The Japanese gold leaf is the thinnest one the world
The golden pagoda of the Konjiki-dō pavilion, the glittering Buddhist statues, the picturesque lacquer boxes of maki-e and the finest decoration of the armor of Japanese knights – the true splendor of gold leaf, mostly produced in Kanazawa.
Kinpaku paper (delicate gold leaf sheets) has been produced in Japan for over 400 years. Kinpaku was a handicraft during the Middle Ages, but now the manufacturing process of kinpaku involves hammer-like machinery.
Paper makes gold thinner
Paper is especially important in the kinpaku-making process. Traditionally, a special Japanese paper “washi” made from fibers of the gampi tree was used – a highly durable material capable of withstanding paper tearing.
In the photo: gold leaf strips are sandwiched between “washi” sheets.
First, "washi" needs scrupulous preparation: the sheet gets pre-soaked in a special mix of fruit juice, ash and chicken eggs, then gently beaten out with hammers. The texture of the paper gets shiny and smooth.
Gold foil sandwiched between layers of flat and durable material attains perfection. The use of “washi” has been kept secret by Japanese manufacturers for a long time.
In the photo: gold sheets are applied with sticks in order to prevent one’s hands from sticking.
Japanese kinpaku foil has over seven shades, starting from light yellow to reddish-yellow. Colors of the alloy are modified by adding silver or copper. Copper gives the metal its red color, while silver whitens it. The content of gold ranges from 58% to 98%.
Hammer beats rather frequently, but gently
One-millimeter thick gold tape gets thinned out by a special processing machinery and cut into rectangles with a thickness of 0,001 mm.
In the next step, the blanks are placed between the sheets of paper and beaten out with a hammer at a speed of more than 500 beats per minute. This frequency is necessary for the foil to be both uniform and evenly thinned out.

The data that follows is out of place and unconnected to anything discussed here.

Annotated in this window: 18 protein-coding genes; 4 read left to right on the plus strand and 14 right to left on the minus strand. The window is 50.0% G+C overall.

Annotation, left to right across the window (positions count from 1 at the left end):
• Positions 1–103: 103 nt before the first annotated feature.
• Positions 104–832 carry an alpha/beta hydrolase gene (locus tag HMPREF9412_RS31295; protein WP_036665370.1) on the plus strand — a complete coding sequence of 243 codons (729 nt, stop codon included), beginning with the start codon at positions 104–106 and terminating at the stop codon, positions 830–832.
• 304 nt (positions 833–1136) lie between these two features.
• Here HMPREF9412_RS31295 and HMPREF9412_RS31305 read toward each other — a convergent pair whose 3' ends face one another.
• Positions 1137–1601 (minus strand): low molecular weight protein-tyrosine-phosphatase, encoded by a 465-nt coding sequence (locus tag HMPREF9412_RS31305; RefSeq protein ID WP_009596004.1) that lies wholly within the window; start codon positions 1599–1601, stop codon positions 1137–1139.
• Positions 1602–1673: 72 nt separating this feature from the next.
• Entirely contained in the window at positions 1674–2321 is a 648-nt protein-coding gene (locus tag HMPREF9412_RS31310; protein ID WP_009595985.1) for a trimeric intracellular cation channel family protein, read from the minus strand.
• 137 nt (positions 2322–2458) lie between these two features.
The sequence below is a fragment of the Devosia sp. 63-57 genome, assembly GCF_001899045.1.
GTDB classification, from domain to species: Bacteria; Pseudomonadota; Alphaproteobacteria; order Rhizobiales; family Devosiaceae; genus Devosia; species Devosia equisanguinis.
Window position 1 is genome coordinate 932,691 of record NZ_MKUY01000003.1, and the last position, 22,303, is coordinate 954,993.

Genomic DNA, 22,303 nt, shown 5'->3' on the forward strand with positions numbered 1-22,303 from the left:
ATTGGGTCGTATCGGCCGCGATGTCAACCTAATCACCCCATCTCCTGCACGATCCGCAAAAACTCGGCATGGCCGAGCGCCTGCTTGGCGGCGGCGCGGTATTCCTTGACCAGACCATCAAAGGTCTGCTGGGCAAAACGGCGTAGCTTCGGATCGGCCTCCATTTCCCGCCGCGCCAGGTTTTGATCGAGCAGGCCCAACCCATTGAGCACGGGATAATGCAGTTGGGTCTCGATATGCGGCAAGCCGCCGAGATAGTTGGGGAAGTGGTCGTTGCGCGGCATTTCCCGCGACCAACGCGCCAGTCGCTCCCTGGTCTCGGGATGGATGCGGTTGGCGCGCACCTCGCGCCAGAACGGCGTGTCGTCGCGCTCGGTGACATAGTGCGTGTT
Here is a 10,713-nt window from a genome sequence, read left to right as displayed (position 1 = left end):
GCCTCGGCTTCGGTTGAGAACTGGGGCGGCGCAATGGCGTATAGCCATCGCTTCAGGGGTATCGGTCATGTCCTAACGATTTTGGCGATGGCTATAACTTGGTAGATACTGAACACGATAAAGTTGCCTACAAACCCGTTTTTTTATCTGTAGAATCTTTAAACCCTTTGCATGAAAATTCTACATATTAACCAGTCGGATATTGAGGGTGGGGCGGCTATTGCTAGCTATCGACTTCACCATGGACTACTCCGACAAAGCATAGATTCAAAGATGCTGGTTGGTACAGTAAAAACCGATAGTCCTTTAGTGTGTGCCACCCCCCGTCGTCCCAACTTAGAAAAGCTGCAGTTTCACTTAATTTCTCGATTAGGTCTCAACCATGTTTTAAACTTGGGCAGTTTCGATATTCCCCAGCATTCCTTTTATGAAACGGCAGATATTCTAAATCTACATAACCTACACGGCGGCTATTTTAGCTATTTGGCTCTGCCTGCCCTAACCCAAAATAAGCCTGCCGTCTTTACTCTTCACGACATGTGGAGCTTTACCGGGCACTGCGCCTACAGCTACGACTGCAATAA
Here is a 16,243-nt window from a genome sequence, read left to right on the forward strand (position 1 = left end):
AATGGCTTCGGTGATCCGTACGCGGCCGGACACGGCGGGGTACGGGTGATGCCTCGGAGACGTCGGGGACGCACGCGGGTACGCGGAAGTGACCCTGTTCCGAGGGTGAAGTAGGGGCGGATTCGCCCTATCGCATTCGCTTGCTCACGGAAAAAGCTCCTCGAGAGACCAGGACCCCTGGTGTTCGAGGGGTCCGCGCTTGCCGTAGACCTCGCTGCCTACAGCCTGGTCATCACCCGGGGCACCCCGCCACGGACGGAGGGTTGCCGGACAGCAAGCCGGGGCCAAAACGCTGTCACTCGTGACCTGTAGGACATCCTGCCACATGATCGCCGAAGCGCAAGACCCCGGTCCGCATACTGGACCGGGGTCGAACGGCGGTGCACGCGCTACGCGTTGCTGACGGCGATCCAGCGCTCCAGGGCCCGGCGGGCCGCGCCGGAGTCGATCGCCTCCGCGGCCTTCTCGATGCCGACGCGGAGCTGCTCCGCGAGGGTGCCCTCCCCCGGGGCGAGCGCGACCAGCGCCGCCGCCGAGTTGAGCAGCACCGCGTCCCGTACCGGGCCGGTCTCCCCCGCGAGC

In the photo: in the gold leaf manufacturing process, the pace of hammer blows is more important than force.
The series of blows alternate intermittently. Gold heats up from the effects of the hammer, followed by a 15-minute pause. The cycle is repeated until the gold foil resembles the thinnest silk scarf.
At the end of the process, the foil becomes transparent and incredibly thin: 0,00001 mm thick, 100 sheets weigh only 2 grams.
“Such a thin gold leaf is produced only in Japan. The main technological secret lies in our unique paper,” says craftsman Kenichi Matsumura, one of the 40 high-skilled specialists based in Kanazawa. Some of them work at the famous “Sakuda” factory, making 90% of the entire Japanese gold leaf. Others, according to ancient traditions, work in the family-owned workshops.
The Kanazawa Yasue Gold Leaf Museum was founded in 1971 by the local kinpaku craftsman Yasue Takaaki, who wanted to pass on to the descendants the century-old cultural heritage of the region’s craftsmen. Yasue collected nearly 300 items: paintings, ceramics, sculptures, sacred scrolls, furniture and costumes.
In the photo: soft ice cream with gold leaf – the museum buffet’s specialty.
In the city, there are plenty of souvenir shops that sell gold-plated items. You can attend a master class and cover your cell phone with gold or make a golden tattoo.
In the photo: all the souvenir shops are concentrated in the historical city center of the Edo period.
The global demand for gold leaf is growing annually. Artists, restorers and artisans use gold foil. Recently, cooks and cosmetologists have become consumers of the thinnest gold.